Web browser inventor calls for action on data collection by tech giants
Man behind the Opera and Vivaldi browsers concerned at level of data being collected
Vivaldi founder Jon Von Tetzchner said everything that an individual does online is now trackable and could potentially be used against them.
Jon Von Tetzchner, who cofounded and led Opera in the mid-1990s before leaving to establish an alternate browser known as Vivaldi, said everything that an individual does online is now trackable and could potentially be used against them.
Calling for the likes of Google to stop tracking users online, he said “companies should not be able to collection information so freely and particularly not to use for commercial purposes”.
“There are steps that individuals can take to stay in the shadows but should people who are doing regular things online have to cover their tracks? I don’t think so,” he told The Irish Times at the Web Summit earlier this month.
Being followed online
Mr Von Tetzchner and Geir Ivarsøy developed the Opera browser in Reykjavik in 1995. At its height, there were 350 million users of Opera worldwide. Mr Von Tetzchner left Opera in 2011 and last year launched Vivaldi, a browser for “power users” that does not track users or collect their data.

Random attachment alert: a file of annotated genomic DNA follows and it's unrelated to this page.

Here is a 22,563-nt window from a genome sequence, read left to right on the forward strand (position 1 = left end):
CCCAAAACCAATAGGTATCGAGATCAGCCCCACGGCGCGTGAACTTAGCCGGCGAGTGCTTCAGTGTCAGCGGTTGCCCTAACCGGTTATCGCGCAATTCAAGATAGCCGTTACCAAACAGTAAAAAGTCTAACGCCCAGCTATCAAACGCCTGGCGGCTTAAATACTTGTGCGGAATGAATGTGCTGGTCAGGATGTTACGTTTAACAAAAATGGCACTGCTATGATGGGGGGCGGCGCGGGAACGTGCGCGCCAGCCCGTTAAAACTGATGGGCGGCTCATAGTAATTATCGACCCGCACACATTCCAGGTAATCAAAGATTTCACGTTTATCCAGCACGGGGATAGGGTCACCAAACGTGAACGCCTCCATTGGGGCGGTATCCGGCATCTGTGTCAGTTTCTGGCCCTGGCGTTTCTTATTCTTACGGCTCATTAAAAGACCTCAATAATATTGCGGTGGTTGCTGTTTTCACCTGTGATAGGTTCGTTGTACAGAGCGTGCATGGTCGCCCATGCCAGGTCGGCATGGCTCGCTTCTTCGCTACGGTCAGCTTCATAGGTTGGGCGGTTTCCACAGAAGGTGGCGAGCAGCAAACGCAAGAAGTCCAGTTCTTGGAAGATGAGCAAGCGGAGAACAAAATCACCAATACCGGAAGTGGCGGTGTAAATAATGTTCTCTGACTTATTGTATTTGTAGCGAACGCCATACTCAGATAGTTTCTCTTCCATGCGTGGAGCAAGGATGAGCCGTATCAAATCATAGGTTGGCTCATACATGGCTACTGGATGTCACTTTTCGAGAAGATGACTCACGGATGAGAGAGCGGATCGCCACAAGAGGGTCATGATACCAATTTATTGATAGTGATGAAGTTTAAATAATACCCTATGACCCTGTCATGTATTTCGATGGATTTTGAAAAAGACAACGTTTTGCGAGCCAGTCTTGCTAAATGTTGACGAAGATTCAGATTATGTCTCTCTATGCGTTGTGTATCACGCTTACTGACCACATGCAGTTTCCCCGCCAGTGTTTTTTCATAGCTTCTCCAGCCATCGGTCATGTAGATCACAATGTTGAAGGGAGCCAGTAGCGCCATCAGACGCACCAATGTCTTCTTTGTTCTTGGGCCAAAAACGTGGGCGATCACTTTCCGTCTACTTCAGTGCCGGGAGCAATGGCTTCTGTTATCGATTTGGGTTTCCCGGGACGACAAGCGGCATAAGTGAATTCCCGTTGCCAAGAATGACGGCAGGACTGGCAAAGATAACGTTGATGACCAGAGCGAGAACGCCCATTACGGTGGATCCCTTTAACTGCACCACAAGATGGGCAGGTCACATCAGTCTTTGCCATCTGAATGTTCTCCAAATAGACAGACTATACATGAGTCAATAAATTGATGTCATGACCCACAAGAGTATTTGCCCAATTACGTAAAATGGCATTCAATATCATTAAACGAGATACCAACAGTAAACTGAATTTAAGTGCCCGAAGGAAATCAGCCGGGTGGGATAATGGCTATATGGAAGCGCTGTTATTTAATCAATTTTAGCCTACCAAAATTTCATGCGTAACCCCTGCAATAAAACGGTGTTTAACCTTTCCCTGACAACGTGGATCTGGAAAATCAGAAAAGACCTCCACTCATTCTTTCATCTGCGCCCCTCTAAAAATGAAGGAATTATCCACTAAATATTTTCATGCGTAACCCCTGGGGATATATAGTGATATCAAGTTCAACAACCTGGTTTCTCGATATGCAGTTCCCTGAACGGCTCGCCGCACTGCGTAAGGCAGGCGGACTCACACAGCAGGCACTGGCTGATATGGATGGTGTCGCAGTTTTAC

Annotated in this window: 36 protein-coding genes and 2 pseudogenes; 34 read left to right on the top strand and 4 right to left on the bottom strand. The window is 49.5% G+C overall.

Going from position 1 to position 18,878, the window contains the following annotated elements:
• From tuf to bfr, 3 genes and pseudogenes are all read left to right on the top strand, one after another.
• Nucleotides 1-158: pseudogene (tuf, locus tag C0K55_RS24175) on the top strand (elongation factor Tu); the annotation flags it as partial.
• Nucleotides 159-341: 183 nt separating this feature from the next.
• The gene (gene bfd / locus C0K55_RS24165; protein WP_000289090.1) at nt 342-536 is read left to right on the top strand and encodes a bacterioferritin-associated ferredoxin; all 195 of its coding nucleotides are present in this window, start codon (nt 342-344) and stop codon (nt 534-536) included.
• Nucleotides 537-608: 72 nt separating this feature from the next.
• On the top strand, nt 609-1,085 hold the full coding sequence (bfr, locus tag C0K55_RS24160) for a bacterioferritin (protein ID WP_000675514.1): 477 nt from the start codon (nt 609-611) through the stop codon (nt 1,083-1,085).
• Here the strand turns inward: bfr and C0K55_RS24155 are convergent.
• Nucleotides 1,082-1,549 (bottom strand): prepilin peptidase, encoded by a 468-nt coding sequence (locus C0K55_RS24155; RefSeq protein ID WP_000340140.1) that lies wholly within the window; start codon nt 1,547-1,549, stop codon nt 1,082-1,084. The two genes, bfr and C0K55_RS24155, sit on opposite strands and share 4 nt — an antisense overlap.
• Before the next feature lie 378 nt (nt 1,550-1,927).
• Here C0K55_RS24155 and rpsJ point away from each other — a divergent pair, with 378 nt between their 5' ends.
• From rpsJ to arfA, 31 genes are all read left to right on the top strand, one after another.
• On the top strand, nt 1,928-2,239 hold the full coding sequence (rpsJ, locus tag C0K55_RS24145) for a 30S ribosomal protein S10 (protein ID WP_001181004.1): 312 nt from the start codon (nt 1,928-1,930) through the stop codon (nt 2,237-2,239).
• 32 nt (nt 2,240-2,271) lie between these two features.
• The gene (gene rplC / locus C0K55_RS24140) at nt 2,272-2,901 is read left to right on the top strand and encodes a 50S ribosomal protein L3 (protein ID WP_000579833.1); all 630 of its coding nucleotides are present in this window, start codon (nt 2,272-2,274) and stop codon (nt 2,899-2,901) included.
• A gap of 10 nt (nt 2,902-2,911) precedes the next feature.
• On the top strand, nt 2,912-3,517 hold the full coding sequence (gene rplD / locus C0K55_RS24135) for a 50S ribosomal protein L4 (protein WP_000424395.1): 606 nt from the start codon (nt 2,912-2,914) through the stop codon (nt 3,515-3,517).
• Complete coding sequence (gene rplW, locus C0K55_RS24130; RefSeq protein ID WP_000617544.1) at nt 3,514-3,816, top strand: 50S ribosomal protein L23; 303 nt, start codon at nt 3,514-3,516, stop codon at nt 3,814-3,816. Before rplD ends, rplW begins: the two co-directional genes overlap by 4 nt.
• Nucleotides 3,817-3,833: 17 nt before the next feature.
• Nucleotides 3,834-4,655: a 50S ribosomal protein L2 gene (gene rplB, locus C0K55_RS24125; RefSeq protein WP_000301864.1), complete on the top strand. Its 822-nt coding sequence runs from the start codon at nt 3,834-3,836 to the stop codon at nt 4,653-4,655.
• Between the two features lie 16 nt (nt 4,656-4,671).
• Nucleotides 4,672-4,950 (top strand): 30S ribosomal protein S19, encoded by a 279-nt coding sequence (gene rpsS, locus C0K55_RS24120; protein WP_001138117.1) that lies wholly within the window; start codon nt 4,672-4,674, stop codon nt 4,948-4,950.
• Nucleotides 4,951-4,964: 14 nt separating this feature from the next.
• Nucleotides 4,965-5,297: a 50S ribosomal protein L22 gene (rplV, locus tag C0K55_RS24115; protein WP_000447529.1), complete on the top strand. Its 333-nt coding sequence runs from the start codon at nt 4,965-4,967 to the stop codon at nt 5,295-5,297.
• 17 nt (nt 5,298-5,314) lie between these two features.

Mr Von Tetzchner has said the levels of data currently being collected by companies like Google is “unprecedented and unnecessary”.
He warned the ability to target individuals with different messages was a particularly worrying development, saying it had changed the advertising market completely and left individuals feeling as though they are being followed online.
“I’m a big geek and find it odd to be in this strange situation where I am saying out loud that we need to think about how we are using technology but things are rapidly getting out of hand,” he said.